For those of you that have experienced it what happens to rentals in a crash? I would imagine investors who mainly have rentals would fare better then those flipping. I'm always looking to plan for the worst. If you could go back, what would you do differently?
In this last crash, in my area, house prices went down. More foreclosures. People couldn't pay their mortgages anymore because they lost their jobs. Even when they got new jobs they were then behind on their mortgage and couldn't catch up so they were foreclosed on.
The benefit to me is that I was able to buy properties for pennies on the dollar and the people that used to own, now are renters until they can buy again. Cheap houses and more renters = the perfect storm for me.
Now let's say this happened again. If it happens soon afterwards, there is a portion of the renter population that have doubled up their households. So now, instead of one family living in a house, people have learned to share and combine households. So you'd have less impact as people are not 100% recovered from the last time.
People who were trying to sell a house, however, when the crash happened all of a sudden the house that they wanted to sell for $1.2 million and could have all day long in 2005/2006, now had to wait years and wind up selling for $755,000 (true story).
or more like 600k true story on the high end all over the country.
I do have some fears of certain markets were they are flooded with rentals.. WE saw that a little bit in certain markets were rents soften because of supply and demand.. however seems to be stable at the moment.. the real risk is it the Gov decides to wake up and lower the HUD subsidies to market rates.
Thank you guys that's kind of what I imagined.
I was talking with a woman who volunteered that during the Depression in 1929, her Great Grandfather had ~10 SFH that he rented. Regrettably, people could not afford the Rent.she said , and he Lost all of his SFH in the area. The Parable (s) to this story-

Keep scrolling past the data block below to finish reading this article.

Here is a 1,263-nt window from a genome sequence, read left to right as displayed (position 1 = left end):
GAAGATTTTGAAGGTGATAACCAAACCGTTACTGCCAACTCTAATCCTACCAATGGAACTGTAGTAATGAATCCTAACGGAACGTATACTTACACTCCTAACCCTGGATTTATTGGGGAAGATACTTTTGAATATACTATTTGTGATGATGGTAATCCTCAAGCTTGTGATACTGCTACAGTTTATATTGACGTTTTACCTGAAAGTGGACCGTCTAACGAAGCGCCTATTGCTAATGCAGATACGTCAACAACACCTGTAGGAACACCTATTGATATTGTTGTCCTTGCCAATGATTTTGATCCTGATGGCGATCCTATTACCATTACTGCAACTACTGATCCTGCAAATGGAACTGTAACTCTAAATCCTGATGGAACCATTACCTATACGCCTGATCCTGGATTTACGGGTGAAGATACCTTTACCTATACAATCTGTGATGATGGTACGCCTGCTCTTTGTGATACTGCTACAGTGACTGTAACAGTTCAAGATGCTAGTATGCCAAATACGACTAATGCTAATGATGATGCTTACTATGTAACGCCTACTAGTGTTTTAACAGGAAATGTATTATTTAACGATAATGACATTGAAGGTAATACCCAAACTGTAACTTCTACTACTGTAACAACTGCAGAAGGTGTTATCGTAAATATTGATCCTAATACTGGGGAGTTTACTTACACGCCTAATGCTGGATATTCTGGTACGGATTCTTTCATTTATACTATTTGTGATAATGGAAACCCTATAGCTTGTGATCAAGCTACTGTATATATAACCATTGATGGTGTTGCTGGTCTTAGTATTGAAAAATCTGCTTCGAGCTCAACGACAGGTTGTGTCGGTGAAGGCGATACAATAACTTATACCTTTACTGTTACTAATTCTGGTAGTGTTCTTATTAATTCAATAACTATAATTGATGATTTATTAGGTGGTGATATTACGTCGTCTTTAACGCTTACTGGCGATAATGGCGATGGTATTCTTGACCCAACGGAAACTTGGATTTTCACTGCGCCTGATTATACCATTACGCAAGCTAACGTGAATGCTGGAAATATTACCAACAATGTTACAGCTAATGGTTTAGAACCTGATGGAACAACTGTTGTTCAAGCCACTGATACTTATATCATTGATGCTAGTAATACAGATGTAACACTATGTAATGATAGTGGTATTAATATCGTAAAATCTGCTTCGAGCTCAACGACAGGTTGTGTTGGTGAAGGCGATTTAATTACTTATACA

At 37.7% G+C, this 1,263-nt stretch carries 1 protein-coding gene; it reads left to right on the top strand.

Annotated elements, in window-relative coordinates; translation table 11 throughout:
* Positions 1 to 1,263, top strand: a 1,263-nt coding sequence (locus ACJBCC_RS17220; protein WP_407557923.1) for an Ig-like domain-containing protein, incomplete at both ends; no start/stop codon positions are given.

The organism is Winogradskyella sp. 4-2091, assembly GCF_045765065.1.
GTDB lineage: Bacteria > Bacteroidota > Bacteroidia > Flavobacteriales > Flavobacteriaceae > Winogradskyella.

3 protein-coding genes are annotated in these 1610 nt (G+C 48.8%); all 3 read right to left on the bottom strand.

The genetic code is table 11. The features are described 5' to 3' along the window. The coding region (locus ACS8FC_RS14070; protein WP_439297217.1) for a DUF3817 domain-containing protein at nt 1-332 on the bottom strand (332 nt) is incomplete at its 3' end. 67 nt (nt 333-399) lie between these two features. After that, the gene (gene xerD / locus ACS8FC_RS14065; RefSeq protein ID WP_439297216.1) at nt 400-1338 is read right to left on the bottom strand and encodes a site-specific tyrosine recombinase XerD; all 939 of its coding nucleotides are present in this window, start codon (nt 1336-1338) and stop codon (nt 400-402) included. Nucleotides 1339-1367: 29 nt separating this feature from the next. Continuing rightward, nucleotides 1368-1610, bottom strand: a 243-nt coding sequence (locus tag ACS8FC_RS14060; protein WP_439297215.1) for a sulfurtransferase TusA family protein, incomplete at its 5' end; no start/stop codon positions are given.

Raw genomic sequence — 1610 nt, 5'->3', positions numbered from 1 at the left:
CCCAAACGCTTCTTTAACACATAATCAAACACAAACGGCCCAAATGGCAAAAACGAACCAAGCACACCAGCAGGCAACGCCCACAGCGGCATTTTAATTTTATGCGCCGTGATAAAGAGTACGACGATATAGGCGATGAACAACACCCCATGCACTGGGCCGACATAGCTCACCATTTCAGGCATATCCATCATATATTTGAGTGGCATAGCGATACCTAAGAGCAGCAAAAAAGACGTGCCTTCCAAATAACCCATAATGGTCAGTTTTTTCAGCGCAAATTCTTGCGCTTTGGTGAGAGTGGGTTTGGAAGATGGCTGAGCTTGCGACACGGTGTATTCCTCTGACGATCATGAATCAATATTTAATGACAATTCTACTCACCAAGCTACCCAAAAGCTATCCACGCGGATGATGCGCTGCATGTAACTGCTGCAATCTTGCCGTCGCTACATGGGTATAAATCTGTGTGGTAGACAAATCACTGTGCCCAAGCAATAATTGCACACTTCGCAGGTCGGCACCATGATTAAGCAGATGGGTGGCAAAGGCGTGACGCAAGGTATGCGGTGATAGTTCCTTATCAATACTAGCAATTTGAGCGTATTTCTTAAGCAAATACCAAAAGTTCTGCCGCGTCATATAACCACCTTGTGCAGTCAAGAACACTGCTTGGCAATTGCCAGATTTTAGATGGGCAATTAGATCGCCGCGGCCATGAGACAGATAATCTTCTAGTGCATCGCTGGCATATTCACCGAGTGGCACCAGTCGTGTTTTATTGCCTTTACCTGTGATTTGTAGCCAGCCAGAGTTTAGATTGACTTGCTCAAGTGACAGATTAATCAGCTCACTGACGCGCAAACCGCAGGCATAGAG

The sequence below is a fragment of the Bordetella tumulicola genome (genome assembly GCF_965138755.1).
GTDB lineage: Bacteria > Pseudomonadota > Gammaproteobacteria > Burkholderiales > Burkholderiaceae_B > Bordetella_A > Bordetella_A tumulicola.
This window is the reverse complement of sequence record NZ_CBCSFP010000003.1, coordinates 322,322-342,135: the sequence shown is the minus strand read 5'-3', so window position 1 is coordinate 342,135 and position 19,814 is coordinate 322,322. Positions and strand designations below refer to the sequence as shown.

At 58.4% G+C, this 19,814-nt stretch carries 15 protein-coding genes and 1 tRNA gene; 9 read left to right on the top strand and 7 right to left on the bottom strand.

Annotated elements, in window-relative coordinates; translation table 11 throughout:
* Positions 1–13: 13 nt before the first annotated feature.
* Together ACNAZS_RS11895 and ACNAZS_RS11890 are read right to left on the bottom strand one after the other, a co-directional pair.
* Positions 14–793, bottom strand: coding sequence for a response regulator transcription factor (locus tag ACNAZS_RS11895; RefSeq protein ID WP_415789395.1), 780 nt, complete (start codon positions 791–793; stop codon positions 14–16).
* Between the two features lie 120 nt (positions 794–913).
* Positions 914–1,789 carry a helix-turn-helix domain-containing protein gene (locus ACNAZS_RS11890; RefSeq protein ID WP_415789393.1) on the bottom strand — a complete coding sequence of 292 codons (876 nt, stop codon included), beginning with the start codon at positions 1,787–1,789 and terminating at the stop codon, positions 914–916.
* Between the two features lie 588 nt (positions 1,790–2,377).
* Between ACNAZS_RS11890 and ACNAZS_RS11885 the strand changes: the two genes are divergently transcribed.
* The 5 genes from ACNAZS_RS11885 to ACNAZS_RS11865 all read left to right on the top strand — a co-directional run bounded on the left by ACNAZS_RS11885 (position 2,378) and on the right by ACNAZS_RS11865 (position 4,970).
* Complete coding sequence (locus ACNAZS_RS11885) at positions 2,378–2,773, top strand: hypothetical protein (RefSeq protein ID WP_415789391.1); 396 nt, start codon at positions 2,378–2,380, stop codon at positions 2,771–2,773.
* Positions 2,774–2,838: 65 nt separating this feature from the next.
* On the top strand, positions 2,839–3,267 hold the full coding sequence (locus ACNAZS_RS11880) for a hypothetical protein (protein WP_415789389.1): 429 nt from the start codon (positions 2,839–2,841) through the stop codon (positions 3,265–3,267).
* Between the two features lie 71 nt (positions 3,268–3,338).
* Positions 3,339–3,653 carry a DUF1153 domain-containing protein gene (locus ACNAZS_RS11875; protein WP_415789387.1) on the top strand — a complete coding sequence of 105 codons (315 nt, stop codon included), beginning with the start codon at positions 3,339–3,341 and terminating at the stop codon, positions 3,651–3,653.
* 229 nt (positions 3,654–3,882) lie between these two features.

Have Cash ,Gold Or Silver to carry one through a possible period of extended decline.
* SFH - Single Family Home
Thank you, Mitch Stanley
That is one of the risks. If we ever had a real depression and nobody could afford rent, then landlords would be in trouble and probably would lose their houses. But thats true of any business in an absolute depression.
At the end of the day, it still comes back to having cash flow. The more you have on your deals the less likely you'll be in a situation to lose it all. I'm sure some landlords ran into some trouble during this recent recession.
As lots of people lost their jobs, they probably had to do more evictions which meant higher vacancy rates at first. And if they were breaking even or even losing money on those homes as part of an appreciation play, then they were really in trouble.
But if you buy right and have solid cash flow, then even if your occupancy takes a big dip during the initial phase of the bust while jobs are being lost, you can typically still weather the storm. And then, what has to happen is that you end up with more renters because they have lost their homes and can't qualify for mortgages any more so rents go up and occupancy rates go way up and you make out like a bandit.
For me, my biggest fear is that the lending environment returns to its loosey goosey ways and lets everybody qualify for a home loan again. If that happens, then all the renters disappear. Home prices shoot way up again as there is more demand. And then I have no choice but to sell.
That would be my biggest fear of a worst case scenario. Because I absolutely believe the greatest value in investing in real estate is in the buy and hold model. Where you make money several different ways (i.e. net rental profits, principal paydown, appreciation, tax benefits, etc) that all end up building your net worth more than any other investment vehicle out there today.
Initially I lost some good renters to the 1st time homebuyer tax credit. Shortly tho, demand for my affordable 2 bedroom apts went through the roof and rent rates shot up like crazy. We had our normal small family and college-type renters plus a new influx of folks who overbought their houses and lost them. I wasn't selling and I didn't buy a bunch of SFRs at the peak of the bubble, either. Maybe the lesson is diversify a little. SFRs are only worth what a comparable sale just brought. An apt building's worth is a function of income.
Create Lasting Wealth Through Real Estate
Join the millions of people achieving financial freedom through the power of real estate investing